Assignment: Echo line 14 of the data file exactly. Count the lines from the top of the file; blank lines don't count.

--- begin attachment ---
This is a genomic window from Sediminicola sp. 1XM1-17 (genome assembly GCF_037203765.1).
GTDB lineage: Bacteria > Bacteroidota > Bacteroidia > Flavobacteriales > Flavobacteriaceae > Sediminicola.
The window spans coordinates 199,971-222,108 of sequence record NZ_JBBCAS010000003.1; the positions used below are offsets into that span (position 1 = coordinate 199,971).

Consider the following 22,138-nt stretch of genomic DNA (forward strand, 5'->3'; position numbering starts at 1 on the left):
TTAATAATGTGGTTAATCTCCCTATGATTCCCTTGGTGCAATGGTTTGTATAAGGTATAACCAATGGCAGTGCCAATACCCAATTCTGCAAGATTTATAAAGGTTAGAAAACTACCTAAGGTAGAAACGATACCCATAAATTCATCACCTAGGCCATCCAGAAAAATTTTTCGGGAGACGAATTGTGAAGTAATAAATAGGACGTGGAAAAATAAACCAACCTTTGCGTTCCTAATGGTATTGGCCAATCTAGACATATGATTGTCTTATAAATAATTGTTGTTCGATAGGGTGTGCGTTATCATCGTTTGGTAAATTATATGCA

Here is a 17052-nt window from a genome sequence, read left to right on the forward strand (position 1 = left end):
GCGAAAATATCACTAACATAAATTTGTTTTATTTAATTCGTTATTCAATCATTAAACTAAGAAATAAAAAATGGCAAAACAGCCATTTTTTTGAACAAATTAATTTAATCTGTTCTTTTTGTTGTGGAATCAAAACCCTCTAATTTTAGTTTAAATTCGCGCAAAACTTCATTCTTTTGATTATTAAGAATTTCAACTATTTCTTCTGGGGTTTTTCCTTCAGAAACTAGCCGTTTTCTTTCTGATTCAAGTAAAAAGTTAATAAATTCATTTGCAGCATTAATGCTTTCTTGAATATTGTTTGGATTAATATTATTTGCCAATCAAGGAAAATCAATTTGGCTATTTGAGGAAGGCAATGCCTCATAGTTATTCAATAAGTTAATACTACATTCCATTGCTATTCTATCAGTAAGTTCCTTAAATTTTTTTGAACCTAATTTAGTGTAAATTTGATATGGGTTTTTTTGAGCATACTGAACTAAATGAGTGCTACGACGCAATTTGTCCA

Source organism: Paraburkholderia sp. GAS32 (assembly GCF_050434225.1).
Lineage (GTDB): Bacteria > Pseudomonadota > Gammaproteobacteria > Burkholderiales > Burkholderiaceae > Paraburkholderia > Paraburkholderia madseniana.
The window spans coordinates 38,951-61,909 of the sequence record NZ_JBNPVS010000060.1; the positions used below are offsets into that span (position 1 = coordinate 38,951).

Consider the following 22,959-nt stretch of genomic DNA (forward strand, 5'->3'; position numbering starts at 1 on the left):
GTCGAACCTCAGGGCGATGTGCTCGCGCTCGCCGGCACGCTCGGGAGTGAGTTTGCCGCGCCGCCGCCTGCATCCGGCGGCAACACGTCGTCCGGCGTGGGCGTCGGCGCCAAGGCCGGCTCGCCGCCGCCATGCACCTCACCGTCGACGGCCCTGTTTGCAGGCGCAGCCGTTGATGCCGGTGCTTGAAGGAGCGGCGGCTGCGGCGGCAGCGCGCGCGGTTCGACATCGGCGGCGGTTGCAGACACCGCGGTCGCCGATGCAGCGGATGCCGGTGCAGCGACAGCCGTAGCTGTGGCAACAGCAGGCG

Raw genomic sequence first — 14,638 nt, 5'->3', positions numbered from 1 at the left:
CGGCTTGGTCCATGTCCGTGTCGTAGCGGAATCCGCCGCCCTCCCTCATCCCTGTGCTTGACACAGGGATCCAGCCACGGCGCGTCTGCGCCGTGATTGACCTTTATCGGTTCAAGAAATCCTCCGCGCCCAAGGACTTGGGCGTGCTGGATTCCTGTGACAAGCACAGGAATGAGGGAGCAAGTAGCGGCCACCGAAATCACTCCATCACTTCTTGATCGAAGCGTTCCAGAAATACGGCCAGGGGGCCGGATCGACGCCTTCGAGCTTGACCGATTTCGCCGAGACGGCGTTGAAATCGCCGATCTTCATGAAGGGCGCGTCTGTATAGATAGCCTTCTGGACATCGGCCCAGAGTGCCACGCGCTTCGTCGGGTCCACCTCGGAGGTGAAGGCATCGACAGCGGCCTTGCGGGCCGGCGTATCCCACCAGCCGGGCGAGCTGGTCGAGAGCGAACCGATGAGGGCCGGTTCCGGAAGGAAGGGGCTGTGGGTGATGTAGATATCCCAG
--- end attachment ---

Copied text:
CGGCTTGGTCCATGTCCGTGTCGTAGCGGAATCCGCCGCCCTCCCTCATCCCTGTGCTTGACACAGGGATCCAGCCACGGCGCGTCTGCGCCGTGATTGACCTTTATCGGTTCAAGAAATCCTCCGCGCCCAAGGACTTGGGCGTGCTGGATTCCTGTGACAAGCACAGGAATGAGGGAGCAAGTAGCGGCCACCGAAATCACTCCATCACTTCTTGATCGAAGCGTTCCAGAAATACGGCCAGGGGGCCGGATCGACGCCTTCGAGCTTGACCGATTTCGCCGAGACGGCGTTGAAATCGCCGATCTTCATGAAGGGCGCGTCTGTATAGATAGCCTTCTGGACATCGGCCCAGAGTGCCACGCGCTTCGTCGGGTCCACCTCGGAGGTGAAGGCATCGACAGCGGCCTTGCGGGCCGGCGTATCCCACCAGCCGGGCGAGCTGGTCGAGAGCGAACCGATGAGGGCCGGTTCCGGAAGGAAGGGGCTGTGGGTGATGTAGATATCCCAG